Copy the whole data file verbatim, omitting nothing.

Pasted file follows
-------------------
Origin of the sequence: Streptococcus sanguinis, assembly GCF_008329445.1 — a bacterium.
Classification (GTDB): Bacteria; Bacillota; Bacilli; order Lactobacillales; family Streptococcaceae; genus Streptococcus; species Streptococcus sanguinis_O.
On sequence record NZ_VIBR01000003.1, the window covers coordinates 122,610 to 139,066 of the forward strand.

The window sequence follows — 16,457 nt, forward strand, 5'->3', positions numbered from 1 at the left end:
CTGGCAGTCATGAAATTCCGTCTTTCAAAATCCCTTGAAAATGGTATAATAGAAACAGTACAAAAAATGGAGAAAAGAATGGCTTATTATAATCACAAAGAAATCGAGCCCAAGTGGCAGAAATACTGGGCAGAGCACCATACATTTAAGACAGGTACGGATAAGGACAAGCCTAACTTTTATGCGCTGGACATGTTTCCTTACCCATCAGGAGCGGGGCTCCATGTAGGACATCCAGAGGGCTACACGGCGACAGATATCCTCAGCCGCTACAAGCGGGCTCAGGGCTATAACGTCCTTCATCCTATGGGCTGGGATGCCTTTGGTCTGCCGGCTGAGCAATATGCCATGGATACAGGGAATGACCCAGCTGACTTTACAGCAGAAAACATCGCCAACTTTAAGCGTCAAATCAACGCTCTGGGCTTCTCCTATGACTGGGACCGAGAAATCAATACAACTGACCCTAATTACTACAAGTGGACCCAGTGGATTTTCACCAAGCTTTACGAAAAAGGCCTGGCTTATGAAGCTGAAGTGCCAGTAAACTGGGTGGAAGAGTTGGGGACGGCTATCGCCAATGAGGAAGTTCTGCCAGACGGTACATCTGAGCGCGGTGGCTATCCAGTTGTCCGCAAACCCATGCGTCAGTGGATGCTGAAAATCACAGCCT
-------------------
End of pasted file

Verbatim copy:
Origin of the sequence: Streptococcus sanguinis, assembly GCF_008329445.1 — a bacterium.
Classification (GTDB): Bacteria; Bacillota; Bacilli; order Lactobacillales; family Streptococcaceae; genus Streptococcus; species Streptococcus sanguinis_O.
On sequence record NZ_VIBR01000003.1, the window covers coordinates 122,610 to 139,066 of the forward strand.

The window sequence follows — 16,457 nt, forward strand, 5'->3', positions numbered from 1 at the left end:
CTGGCAGTCATGAAATTCCGTCTTTCAAAATCCCTTGAAAATGGTATAATAGAAACAGTACAAAAAATGGAGAAAAGAATGGCTTATTATAATCACAAAGAAATCGAGCCCAAGTGGCAGAAATACTGGGCAGAGCACCATACATTTAAGACAGGTACGGATAAGGACAAGCCTAACTTTTATGCGCTGGACATGTTTCCTTACCCATCAGGAGCGGGGCTCCATGTAGGACATCCAGAGGGCTACACGGCGACAGATATCCTCAGCCGCTACAAGCGGGCTCAGGGCTATAACGTCCTTCATCCTATGGGCTGGGATGCCTTTGGTCTGCCGGCTGAGCAATATGCCATGGATACAGGGAATGACCCAGCTGACTTTACAGCAGAAAACATCGCCAACTTTAAGCGTCAAATCAACGCTCTGGGCTTCTCCTATGACTGGGACCGAGAAATCAATACAACTGACCCTAATTACTACAAGTGGACCCAGTGGATTTTCACCAAGCTTTACGAAAAAGGCCTGGCTTATGAAGCTGAAGTGCCAGTAAACTGGGTGGAAGAGTTGGGGACGGCTATCGCCAATGAGGAAGTTCTGCCAGACGGTACATCTGAGCGCGGTGGCTATCCAGTTGTCCGCAAACCCATGCGTCAGTGGATGCTGAAAATCACAGCCT